Rating: 4.9 Highly Recommend

Thursday, May 6, 2010

The Daughters of the Witching Hill by Mary Sharratt

The 1612 Lancashire, England, witch trials that resulted in nine executions inspired Sharratt's gorgeously imagined novel that wonders if some of the accusations of witchcraft might be true. This book focuses on the Southerns family of Pendle Forest. Widowed mother Bess Southerns tries to save her family from bleakest poverty by healing the sick, telling fortunes, and blessing those facing misfortune, conjuring charmes that combine forbidden Catholic ritual, medicinal herbs, and guidance provided by her spirit-friend, Tibb.

Though Bess compassionately uses her powers, her granddaughter, Alizon, unwittingly endangers her family while under the interrogation of a conniving local magistrate. Sharratt crafts her complex yet credible account by seamlessly blending historical fact, modern psychology, and vivid evocations of the daily life of the poor whose only hope of empowerment lay in the black arts. Set in forests and towers, farms and villages, deep in a dungeon and on the gallows, this novel grows darker as it approaches its inevitable conclusion, but proves uplifting in its portrayal of women who persevere, and mothers and daughters who forgive.

This is not the type of book I ever would have picked up were it not for Andrea picking it for our book club.  Gotta love book clubs and their exposing you to new genres/authors.

Rating: 4.7 Recommend

The Coffee Trader by David Liss

This novel takes place in 17th-century Amsterdam in 1659 during the Golden Age. The book's main character is a Portuguese Jew named Miguel Lienzo, who has recently lost a bundle after the sugar market crash and is now trying to resurrect himself by searching for investors who would consider a new product called "coffee".

As one Amazon reviewer put it: "If Starbucks Coffee was smart, they'd start selling David Liss's new novel THE COFFEE TRADER right alongside all their other caffeinated laced beverages. After winning the 2000 Edgar Award for Best First Novel for A CONSPIRACY OF PAPER, Liss has created another masterpiece relating to the historical fiction genre."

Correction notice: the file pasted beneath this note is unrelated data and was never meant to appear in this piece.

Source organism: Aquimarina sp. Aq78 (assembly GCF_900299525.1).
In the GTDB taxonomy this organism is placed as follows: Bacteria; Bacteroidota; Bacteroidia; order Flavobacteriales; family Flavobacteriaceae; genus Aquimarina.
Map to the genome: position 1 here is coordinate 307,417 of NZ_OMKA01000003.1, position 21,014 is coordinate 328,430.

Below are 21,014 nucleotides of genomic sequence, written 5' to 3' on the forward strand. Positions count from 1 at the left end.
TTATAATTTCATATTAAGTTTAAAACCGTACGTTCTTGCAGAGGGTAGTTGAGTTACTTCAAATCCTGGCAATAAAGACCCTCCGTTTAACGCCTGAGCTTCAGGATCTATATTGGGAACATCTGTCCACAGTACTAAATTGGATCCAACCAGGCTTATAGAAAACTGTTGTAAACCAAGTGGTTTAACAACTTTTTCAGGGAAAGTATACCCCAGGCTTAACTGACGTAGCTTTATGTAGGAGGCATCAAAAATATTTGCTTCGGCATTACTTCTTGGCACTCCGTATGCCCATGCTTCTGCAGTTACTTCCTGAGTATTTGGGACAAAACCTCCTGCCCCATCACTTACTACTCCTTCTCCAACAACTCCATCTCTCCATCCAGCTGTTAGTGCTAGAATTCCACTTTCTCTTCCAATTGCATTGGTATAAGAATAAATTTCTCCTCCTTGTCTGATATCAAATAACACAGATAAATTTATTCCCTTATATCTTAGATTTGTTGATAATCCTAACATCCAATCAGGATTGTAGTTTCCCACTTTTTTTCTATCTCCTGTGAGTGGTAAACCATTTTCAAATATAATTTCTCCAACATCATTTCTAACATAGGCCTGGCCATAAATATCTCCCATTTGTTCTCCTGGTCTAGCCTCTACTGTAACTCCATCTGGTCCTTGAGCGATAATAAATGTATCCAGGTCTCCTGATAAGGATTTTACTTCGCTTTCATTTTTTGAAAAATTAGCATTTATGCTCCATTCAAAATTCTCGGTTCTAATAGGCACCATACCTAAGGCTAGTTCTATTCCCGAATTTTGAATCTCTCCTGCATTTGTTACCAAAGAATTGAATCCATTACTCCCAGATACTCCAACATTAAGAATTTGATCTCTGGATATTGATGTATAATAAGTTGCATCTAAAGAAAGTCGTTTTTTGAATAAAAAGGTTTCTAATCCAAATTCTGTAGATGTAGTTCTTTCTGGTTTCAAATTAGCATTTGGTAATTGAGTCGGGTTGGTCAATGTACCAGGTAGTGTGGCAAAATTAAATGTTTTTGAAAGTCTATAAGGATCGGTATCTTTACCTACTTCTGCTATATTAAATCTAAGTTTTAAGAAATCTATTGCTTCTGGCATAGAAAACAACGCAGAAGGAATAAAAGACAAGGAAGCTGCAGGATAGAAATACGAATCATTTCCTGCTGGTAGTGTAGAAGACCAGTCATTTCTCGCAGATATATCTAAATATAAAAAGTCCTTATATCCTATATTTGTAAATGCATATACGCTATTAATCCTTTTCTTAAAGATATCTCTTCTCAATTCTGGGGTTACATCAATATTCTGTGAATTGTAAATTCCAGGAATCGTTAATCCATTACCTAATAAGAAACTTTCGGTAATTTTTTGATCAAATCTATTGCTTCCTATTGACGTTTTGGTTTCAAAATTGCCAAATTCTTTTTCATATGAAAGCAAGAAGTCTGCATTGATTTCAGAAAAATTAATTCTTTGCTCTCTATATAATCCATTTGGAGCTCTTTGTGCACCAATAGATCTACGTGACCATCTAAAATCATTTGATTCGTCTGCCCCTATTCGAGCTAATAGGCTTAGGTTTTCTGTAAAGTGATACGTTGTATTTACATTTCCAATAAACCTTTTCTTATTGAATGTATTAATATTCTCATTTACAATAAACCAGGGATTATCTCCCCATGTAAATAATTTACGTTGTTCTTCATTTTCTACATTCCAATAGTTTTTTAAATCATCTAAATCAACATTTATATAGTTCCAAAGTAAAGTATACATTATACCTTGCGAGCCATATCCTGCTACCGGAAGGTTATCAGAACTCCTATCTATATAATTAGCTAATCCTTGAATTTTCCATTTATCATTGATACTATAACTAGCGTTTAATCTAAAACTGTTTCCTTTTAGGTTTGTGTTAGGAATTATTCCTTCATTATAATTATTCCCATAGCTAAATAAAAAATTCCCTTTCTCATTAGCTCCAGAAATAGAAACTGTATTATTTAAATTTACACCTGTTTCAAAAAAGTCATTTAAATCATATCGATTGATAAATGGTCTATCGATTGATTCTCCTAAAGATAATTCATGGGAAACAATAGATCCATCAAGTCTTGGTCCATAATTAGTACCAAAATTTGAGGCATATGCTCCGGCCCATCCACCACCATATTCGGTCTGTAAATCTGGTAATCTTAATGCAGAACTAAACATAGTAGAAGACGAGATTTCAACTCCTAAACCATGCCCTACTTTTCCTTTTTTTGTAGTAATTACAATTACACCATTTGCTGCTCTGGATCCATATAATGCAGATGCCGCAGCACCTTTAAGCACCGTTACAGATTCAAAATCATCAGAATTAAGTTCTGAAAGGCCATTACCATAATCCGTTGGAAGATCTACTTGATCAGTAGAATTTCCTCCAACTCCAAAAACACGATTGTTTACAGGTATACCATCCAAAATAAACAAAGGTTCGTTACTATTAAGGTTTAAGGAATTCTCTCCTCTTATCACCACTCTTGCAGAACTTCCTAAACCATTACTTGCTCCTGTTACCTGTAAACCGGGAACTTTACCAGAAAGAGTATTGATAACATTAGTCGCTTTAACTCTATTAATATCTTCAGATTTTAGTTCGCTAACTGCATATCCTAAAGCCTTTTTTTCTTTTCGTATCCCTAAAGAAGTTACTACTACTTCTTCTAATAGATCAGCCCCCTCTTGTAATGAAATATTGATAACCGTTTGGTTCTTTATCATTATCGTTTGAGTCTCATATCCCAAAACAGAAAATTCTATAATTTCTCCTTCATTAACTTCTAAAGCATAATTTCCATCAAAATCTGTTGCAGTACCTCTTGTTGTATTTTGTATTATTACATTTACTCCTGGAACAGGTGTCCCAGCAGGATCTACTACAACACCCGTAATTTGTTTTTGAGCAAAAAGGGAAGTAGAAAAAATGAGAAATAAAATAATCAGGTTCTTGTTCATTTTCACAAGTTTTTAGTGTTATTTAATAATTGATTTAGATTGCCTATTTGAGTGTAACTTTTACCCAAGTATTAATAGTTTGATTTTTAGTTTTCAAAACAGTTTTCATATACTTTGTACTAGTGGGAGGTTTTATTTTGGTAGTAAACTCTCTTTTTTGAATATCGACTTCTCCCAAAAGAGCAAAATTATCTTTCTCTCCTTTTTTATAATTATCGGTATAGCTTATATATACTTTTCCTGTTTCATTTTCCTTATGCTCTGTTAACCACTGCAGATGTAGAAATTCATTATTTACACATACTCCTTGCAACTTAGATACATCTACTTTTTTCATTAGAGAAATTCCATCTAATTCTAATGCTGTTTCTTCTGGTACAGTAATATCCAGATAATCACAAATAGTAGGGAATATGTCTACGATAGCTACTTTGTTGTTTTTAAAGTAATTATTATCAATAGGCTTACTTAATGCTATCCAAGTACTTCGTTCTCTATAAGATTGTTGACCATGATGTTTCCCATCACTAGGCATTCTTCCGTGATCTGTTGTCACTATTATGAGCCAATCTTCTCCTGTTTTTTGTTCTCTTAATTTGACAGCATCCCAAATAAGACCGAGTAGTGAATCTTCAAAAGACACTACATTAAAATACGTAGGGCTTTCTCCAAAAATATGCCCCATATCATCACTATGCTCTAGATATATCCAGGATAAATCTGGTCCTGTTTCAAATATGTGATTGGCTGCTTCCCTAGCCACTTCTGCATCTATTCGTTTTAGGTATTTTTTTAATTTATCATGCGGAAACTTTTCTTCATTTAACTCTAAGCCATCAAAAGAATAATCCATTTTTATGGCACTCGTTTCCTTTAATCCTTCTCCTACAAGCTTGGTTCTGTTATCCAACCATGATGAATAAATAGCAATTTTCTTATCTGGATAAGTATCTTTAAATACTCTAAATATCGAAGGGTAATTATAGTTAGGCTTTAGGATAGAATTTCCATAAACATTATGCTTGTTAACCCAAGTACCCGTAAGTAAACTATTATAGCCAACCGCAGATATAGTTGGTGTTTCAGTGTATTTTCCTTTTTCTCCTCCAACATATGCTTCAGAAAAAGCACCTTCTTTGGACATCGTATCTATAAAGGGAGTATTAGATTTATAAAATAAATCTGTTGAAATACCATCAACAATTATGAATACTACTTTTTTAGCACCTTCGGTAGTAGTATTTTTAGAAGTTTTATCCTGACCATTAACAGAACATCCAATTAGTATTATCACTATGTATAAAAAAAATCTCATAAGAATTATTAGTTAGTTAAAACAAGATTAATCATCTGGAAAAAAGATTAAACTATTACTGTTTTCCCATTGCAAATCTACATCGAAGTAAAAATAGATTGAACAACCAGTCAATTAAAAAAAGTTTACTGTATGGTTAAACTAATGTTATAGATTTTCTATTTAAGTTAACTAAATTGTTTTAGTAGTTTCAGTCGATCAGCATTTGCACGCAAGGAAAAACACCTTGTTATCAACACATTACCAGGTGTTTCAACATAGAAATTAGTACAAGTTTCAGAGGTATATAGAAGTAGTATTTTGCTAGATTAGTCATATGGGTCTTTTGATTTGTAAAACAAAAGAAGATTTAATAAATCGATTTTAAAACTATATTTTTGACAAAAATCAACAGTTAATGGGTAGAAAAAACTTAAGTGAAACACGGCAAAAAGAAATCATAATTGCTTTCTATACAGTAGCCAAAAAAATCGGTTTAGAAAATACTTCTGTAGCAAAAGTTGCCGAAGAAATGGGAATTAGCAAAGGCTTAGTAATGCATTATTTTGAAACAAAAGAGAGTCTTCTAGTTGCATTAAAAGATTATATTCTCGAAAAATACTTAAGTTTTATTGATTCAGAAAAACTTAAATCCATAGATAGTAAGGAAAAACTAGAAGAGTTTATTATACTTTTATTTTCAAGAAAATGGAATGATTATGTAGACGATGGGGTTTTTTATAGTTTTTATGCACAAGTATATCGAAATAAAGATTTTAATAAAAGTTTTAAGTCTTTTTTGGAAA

I am not a huge coffee fan but, this book made me want to go grab a cup while I read about the bustle of 1659 Amsterdam filled with traders, schemers and many other characters attracted by the robust commodities exchange.  It lost my interest though and I soon found it abandoned as I moved on to other books.

Rating: 1 Do not recommend

Monday, May 3, 2010

Toss of a Lemon by Padma Viswanathan

This first novel is based on the author's grandmother's life and goes deep into the world of southern India village life. Starting in 1896, the story follows Sivakami, a Tamil Brahmin girl, from her marriage at the age of 10 through her long widowhood, while Indian political and social life lumbers through immense changes. Before he dies, Sivakami's astrologer husband, Hanumarathnam, foresees his death in the malignant interactions between his stars and his son Vairum's. Though he trains a trustworthy servant to assist Sivakami until their son comes of age, the world that Hanumarathnam leaves behind is rapidly changing, and the family is not entirely fit to survive it; Vairum, especially, suffers the pain of a father's disaffection and, later, a widowed mother forbidden to touch any human being during daylight hours. Irreconcilable conflicts between tradition—especially the strict caste rules of Brahmin life—and the modernizing world lead predictably to alienation and tragedy, but on an epic scale. Viswanathan is especially adept at unobtrusively explaining foreign customs and worldviews to Westerners while wholly respecting the power and significance they hold for practitioners.

For me, this book just did not compare with Rohinton Mistry or Thrity Umrigar's wonderful books on India.  The writing style and the character development left so much to be desired that I just couldn't finish it.

Rating: 1 Do not recommend